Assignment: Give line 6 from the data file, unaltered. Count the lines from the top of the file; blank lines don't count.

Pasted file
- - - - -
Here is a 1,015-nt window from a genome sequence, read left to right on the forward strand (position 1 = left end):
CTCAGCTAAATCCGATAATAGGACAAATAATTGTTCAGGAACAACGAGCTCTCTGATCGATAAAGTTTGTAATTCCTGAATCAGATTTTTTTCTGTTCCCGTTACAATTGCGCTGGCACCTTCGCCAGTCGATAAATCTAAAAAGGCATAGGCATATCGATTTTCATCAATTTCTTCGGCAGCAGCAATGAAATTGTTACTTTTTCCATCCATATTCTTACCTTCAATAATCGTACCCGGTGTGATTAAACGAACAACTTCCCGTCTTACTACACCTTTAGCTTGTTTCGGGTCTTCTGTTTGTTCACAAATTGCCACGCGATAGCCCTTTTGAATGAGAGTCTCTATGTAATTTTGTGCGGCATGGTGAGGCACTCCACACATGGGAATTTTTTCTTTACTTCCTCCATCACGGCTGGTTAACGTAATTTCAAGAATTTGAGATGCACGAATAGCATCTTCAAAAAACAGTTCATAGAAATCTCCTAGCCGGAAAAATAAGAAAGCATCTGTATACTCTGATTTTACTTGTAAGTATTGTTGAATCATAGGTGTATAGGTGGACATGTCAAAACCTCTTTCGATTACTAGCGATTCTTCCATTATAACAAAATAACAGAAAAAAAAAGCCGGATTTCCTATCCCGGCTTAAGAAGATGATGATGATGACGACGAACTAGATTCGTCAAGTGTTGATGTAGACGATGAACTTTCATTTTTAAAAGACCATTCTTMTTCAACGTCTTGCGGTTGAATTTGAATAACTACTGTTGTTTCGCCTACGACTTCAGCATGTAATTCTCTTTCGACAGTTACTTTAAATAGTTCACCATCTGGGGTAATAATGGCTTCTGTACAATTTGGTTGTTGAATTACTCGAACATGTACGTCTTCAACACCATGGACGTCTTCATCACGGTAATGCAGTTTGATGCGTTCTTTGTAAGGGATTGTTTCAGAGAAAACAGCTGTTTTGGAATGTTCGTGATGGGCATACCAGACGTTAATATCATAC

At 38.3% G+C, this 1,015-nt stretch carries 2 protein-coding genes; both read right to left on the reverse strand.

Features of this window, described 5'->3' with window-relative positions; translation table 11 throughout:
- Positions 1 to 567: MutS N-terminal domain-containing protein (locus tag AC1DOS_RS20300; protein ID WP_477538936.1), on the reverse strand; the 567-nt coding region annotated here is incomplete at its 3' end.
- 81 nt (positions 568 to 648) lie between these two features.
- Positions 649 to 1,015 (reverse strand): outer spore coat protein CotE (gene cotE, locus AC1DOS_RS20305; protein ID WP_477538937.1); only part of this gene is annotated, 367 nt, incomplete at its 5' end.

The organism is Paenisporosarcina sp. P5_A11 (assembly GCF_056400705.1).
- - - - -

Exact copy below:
- 81 nt (positions 568 to 648) lie between these two features.